The power of classroom circles for fostering emotional intelligence, improving well-being and creating a culture of kindness is well documented. Circles are important tools for nurturing relationships and feelings of community and can be used in any classroom.
Schools with a focus on social and emotional learning (SEL) often use circles to help build a positive culture to reduce bullying. Circles work because they help all children to feel loved and encouraged while creating bonds between peers. They are especially important for nurturing feelings of belonging, acceptance and stability in troubled children.
Bully! It’s an ugly word because it involves ugly actions. This little word can stir the strongest emotions in people from all walks of life. Why, because it doesn’t discriminate and a high proportion of the population have been either directly or indirectly affected by it.
Bullying has become an overwhelming social crisis. When it touches the life of a child, it can have a devastating and long-lasting effect not only on them but also their family and friends.
Childhood bullying can negatively impact the physical, emotional and mental health of bullies, the bullied, and bystanders well into adulthood.
A meta-analysis of 80 studies reported a mean prevalence rate in 12-18-year-old students of 35% for traditional bullying and 15% for cyberbullying involvement. Given that another study reported that only 36% of bullying victims reported being bullied, it’s difficult to know how accurate these figures really are and frightening to think they could be much higher. read more →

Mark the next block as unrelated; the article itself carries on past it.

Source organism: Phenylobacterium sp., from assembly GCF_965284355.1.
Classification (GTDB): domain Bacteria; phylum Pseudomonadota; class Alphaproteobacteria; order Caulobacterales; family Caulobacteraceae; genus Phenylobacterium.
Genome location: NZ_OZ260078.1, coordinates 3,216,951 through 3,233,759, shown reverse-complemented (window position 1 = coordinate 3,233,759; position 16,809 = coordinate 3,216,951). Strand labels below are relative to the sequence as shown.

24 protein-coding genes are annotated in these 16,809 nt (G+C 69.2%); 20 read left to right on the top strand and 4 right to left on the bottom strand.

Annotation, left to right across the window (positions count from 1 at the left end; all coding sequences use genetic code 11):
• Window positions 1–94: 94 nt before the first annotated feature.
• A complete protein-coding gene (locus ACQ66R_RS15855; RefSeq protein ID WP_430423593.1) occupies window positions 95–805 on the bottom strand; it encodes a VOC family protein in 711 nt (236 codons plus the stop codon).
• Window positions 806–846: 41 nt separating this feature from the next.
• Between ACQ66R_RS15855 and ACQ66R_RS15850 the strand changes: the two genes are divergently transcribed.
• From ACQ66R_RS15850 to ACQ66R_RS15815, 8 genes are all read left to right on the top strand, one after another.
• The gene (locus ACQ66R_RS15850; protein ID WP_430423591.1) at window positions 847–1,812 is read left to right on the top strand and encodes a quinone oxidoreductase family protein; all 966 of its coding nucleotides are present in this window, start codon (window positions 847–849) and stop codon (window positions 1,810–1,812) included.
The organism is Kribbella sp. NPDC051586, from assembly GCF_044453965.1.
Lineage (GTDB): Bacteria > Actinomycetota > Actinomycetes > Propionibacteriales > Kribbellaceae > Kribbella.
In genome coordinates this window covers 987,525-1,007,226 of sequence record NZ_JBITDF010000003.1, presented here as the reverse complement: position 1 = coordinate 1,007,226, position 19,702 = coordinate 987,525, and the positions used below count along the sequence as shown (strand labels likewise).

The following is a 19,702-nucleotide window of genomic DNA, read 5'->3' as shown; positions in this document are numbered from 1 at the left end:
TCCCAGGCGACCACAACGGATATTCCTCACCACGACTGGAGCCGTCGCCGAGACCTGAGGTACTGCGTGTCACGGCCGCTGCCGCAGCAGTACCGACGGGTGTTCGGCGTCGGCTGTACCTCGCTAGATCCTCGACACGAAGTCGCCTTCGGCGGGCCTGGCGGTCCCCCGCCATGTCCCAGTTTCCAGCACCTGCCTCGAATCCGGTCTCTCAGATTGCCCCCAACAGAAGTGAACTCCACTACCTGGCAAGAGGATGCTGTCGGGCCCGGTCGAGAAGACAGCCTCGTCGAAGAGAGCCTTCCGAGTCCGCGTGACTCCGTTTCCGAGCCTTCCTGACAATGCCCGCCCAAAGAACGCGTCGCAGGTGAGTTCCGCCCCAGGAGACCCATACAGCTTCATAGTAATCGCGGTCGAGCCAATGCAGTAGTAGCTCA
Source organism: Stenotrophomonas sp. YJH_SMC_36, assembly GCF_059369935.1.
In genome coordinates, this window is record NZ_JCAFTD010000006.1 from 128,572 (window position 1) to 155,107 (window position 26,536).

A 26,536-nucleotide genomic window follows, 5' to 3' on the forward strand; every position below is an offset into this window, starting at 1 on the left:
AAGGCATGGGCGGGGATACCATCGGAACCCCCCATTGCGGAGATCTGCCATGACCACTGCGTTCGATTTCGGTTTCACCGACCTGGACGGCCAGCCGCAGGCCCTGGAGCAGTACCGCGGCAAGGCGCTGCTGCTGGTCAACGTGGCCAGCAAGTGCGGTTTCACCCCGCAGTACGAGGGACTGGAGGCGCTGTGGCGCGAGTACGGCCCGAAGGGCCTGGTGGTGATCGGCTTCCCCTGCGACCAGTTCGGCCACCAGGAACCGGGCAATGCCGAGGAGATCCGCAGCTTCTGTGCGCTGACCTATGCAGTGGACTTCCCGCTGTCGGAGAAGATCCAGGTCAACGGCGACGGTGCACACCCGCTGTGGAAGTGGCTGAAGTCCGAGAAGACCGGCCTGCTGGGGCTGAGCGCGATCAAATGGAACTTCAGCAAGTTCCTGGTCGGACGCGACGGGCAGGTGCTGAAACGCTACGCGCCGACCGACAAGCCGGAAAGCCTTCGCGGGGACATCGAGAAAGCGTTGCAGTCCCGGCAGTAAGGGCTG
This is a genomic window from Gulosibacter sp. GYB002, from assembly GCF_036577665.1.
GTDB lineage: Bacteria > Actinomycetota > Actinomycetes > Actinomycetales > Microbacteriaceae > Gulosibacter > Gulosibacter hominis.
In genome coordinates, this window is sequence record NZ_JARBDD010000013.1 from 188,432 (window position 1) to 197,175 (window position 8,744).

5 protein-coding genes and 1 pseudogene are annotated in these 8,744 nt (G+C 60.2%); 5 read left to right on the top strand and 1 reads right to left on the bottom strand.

In the book, Wonder by R.J. Palacio, she writes about Choosing Kind as the best option in life. This phrase resonated with me and sparked a new appreciation on how I discuss bullying with my 6th graders.
I then came across an article on the Edutopia website titled, “Why Teaching Kindness in Schools is Essential to Reduce Bullying” and knew this was the right angle to take with my incoming 6th graders. They have all heard the lectures about how bullying is wrong. I wanted to attack bullying from a different point of view. After reading the Edutopia article, I decided to teach kindness. What does it truly mean? I wanted my students to reflect on the meaning of kindness. I wanted them to pay it forward and start applying kindness to their peers at school.